Injury Commandments

1) Don’t Wait:

Don’t wait for injuries to occur, don’t wait and hope ‘it will heal on its own’ and don’t wait to improve your performance and recovery. Prevention is the key. We ask a lot from our bodies day in day out at the gym and recovery is just as important as training - one without the other is pointless. One way to do this is by getting regular treatment to help keep your body functioning and deal with any imbalances before they become or cause injuries. Then, maintaining good functioning and helping with recovery by performing regular mobility training is key.

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At some point during life or training you may get injured. That’s life.

Whether it’s a small twinge or enough to stop you training, don’t wait hoping it will heal on its own. It is true that some injuries can be self-limiting, SOME being the optimum word here. This is where your handy health professional comes in; they will diagnose your injury and give you a plan of action to get you back to training stronger and healthier.

If you do wait you must remember you have not fixed the problem. The reason for your injury occurring in the first place may still be present in your body or your daily activities, so there is a high likelihood of the injury re-occurring.
 

Attitudes towards injury should be with a long-term focus not a quick fix. Dealing with the injury, the cause of the injury and working to prevent this occurring again is what we do. This will, in the long-term, make you a stronger and more injury resistant athlete.
 

2) Pain:


Pain is an important factor for many people and for some pain can make even daily activities a huge struggle. With musculoskeletal injuries, however, it is important to know that pain is not an indication of the level of tissue damage. Remember a paper-cut can hurt like a mother*!

This works as both a positive; people can achieve amazing things while having significant injuries (such as soldiers in war zones/ ordinary people lifting cars). Negatively, this can mean that people experience high levels of pain with relatively small amounts of tissue injury.


If you are feeling pain, this is your bodies way of signalling that there is damage. It just does not necessarily indicate how much damage. It is because of this that, when accessing, we use objective measures on which to identify the level of injury and improvement

. For example, the range of movement you have compared to your uninjured or opposite side (compare right to left).
We aim to get you out of pain by treating the cause, not just the symptoms.

 

3) Medication/ Pharmaceutical Intervention:

It is important to know that pills and injections are not long-term solutions for pain or injury. They do not fix the problem. They block the signals telling your brain that there is tissue injury.

It is becoming common practice to recommend NOT using anti-inflammatory drugs, such as ibuprofen, in the early stages of healing musculoskeletal injuries (first 48 hours) as it prevents the body’s natural healing mechanisms (1).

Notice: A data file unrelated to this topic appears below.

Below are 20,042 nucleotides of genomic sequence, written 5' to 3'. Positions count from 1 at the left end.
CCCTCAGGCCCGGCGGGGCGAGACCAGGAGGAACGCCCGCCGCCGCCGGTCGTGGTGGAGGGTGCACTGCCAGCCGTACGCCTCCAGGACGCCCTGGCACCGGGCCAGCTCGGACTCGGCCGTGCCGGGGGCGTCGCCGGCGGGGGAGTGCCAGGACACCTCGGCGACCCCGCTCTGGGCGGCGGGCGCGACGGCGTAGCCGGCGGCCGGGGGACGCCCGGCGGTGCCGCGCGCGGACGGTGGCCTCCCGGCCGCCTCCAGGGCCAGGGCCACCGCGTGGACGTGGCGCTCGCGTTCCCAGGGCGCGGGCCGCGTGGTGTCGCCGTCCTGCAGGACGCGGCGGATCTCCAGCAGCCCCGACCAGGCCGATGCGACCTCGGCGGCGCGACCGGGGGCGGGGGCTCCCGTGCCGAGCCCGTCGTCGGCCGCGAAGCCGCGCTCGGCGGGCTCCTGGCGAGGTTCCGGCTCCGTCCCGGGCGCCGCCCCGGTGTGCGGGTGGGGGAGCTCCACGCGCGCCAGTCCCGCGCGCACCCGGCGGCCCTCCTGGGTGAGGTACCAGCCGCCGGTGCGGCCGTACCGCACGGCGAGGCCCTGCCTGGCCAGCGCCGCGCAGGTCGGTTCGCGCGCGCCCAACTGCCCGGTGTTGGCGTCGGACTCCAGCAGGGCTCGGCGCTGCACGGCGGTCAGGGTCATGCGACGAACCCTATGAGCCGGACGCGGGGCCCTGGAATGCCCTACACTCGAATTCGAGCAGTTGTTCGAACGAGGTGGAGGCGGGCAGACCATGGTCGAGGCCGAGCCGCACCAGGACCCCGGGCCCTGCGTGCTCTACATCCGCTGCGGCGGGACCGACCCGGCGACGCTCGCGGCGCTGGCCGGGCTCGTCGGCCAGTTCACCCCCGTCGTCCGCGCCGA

A good recent study has shown that for preventing back pain EXERCISE is the most effective source (2). Getting active and listening to your body, with a focus on GOOD movement patterns can be hugely beneficial to recovery from injury and to prevent needing to take the medication.


Similarly, if you are taking pain medication to get through a workout, stop. If you are feeling pain then you are not healing. REST and limiting aggravating activities will help you on the road to recovery.

 

4) Mobility:


For a lot of people, the moment their therapist discusses mobility exercises they tend to switch off. Sure, they nod along and promise hand on heart to do them, but more often than not by the time their next appointment comes round, they have probably done them once or twice. Not going to cut it.

As much help as your therapist can give you each session, this could be maximised by completing the rehab or mobility training set by your therapist.

This is the same principle if you want to improve your performance. If you want to get stronger or you want to get faster, then you need to move better and more efficiently.

Better mobility will improve not only your performance and recovery, but also your health and potential prevention of injuries, leading to less lost training time. Winning.

5) Treatment:

We push our bodies everyday inside and outside the gym and they are amazing things, which are capable of truly great feats. Our bodies will always strive for health, compensating and performing even when they shouldn’t. Injury occurs when they can’t compensate anymore.

To keep our bodies functioning well and able to withstand life and training stresses, it is important to look after our bodies with some manual therapy.

Osteopathy is a hands on system of diagnosis and treatment, which can help a wide range of musculoskeletal complaints. It focuses on the principle that wellbeing is dependent on proper functioning of the skeleton, muscles, ligaments and connective tissues.

It works to restore a state of balance within the body to improve your health and performance.

 

Meg Hersey

Sports Osteopath & Coach  

Please be in touch with our clinic for treatments or assessments

 

 

 

 

(1) http://www.rheumatologynetwork.com/articles/do-nsaids-impair-healing-musculoskeletal-injuries

(2) http://archinte.jamanetwork.com/article.aspx?articleid=2481158&utm_content=buffer93e6f&utm_medium=social&utm_source=facebook.com&utm_campaign=buffer